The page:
Among states, Colorado lags in providing for reproductive care
A new bill that would mandate Colorado insurance companies to cover birth control and maternity care is aimed at addressing the conditions that place Colorado among the worst states in the nation when it comes to providing for reproductive health.
Colorado’s low-rating comes courtesy of a 2006 nonprofit Guttmacher Institute report, which ranked Colorado 40th in access to birth control. By contrast, Alabama–hardly considered a progressive state–ranked 4th.
Colorado, like all states, is subject to federal mandates that require employer-based health plans for companies larger than 15 to cover birth control and maternity. But Colorado has no coverage mandates for maternity or birth control on the remaining markets. The situation has led to significant gaps in maternity and contraceptive coverage for Colorado women– particularly women buying plans on the individual market.
The Colorado Independent investigated individual-market options in the state and found a tangle of plans women and families might cobble together that even the insurance agents paid to sell them couldn’t recommend. The options were expensive; the coverage was undependable.
On the issue of birth control, The Colorado Independent questioned the nine companies who offer coverage on the individual market through ehealthinsurance.com. Three companies said they offer birth control coverage on most of their plans; three don’t at all; one covers birth control devices, but not their implantation; one covers birth control for plans that include brand-name drugs (an option which requires the purchase of a rider for all the plans for sale at ehealthinsurance.com) — and one company still has not yet responded to inquiries. Moreover, whether a plan covers birth control is not always readily available information: it’s generally buried in the “exclusions and limitations” section.
Whether or not the bill will pass remains to be seen. But if it did, passage would hardly earn Colorado a “pioneer” ranking. Many other states have already mandated insurance companies to cover birth control, and a number have full or partial maternity mandates, as well.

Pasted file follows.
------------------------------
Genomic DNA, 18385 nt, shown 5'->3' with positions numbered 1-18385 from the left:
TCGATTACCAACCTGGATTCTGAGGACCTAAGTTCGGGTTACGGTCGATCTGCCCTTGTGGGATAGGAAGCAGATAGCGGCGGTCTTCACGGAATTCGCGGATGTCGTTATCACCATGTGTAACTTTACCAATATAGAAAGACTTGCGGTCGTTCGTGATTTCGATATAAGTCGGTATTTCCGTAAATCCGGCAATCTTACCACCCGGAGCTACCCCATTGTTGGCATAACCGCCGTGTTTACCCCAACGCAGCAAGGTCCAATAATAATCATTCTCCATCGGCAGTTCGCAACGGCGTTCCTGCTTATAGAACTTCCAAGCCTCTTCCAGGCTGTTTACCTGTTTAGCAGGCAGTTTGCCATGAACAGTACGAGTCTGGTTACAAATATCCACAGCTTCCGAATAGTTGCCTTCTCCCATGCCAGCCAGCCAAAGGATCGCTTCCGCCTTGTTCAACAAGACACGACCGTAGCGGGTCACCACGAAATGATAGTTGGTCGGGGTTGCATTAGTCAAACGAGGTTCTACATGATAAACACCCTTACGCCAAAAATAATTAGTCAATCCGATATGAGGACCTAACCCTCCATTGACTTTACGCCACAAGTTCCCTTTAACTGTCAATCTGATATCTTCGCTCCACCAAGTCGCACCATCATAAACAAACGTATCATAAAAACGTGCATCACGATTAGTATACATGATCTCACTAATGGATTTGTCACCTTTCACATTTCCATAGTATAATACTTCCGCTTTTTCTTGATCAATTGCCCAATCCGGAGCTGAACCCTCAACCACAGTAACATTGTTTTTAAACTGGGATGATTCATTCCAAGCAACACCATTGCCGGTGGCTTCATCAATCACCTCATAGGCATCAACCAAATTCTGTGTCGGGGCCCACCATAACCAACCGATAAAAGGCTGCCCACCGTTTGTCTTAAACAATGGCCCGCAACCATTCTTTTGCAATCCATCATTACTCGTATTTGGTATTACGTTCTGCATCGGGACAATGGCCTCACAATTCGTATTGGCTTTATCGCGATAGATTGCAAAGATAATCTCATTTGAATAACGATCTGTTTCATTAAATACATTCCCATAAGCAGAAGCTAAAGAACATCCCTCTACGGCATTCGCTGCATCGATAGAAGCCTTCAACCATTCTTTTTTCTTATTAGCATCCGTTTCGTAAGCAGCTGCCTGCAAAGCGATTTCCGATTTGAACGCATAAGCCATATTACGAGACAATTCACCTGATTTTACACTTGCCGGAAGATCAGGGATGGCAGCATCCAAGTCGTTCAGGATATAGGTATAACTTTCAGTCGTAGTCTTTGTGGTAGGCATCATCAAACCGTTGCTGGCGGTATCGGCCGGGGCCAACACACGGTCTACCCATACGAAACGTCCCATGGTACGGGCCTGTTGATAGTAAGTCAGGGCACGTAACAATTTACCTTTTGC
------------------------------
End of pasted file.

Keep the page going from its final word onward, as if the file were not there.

Twenty-five states already have contraceptive mandates, according to a 2007 National Women’s Law Center (NWLC) study. In general, those mandates require health insurance companies that cover prescription drugs to also cover any any prescription contraceptive drug or device that has been approved by the United States Food and Drug Administration
Nearly all of the laws were passed by the state legislature—except in Washington State, where the Insurance Commissioner issued an administrative rule mandating contraceptive equity.
The NWLC argues that the exclusion of prescription contraceptives from health insurance coverage unfairly disadvantages women by singling out a health insurance need that only they have and giving it unfavorable treatment–requiring women to spend more of their income on this out-of-pocket cost.
But access to contraception is also critical in preventing unintended pregnancies—and enabling women to control the timing and spacing of their pregnancies, notes the report. This, in turn, reduces the incidence of maternal death, low birth weight babies, and infant mortality.
A 2008 National Women’s Law Center study found that 21 states have an additional benefit mandate that relates to maternity care, some of which provide more access to maternity care than others.
For example, in New York, only HMOs and nonprofit insurance companies are required to cover maternity, leaving what Brigette Courtot, senior policy analyst with the National Women’s Law Center, called “a very small proportion” of plans without maternity. On the other hand, Maine and New Hampshire have mandates that require insurance companies to offer one or more plans that cover maternity. But such plans, according to the 2008 report, can come at a high and unaffordable cost.
According to Courtot, five states mandate insurance companies to cover maternity across all markets: Massachusetts, Montana, New Jersey, Oregon, and Washington.
Courtot pointed out that it wouldn’t be accurate to suggest that a maternity mandate wouldn’t raise premiums. But she argued that the rise wouldn’t be as great as everyone fears–and that it would be outweighed by tremendous cost savings for women currently paying for pregnancy out-of-pocket.
For example, in 2008, noted Courtot, the California Health Benefits Review Program, which provides independent analysis of the impacts of proposed mandates, analyzed a bill that would have mandated maternity coverage in 40 percent of California’s individual market. (The other 60 percent of the market is already subject to a maternity mandate.)
The program estimated that the average health expenditure increase for all policyholder would be .32 percent.
“The cost issue is overblown,” said Courtot. “Most mandates raise premiums by less than 1 percent.”
Furthermore, she noted, when insurance companies don’t cover maternity, that cost is often picked up by state-sponsored aid.
According to Chaer Robert, a board member at the Women’s Lobby of Colorado, over one-third of the babies born in Colorado are born on public assistance. In an earlier interview, Robert speculated that the number might be lower if Colorado women had better access to maternity coverage through the insurance market.
“Whether it’s the state creating a special state-only program or if the fact that these plans don’t include maternity means that women are more likely to get covered through Medicaid, it is true that states are already covering a good portion of care that women are receiving,” said Courtot.
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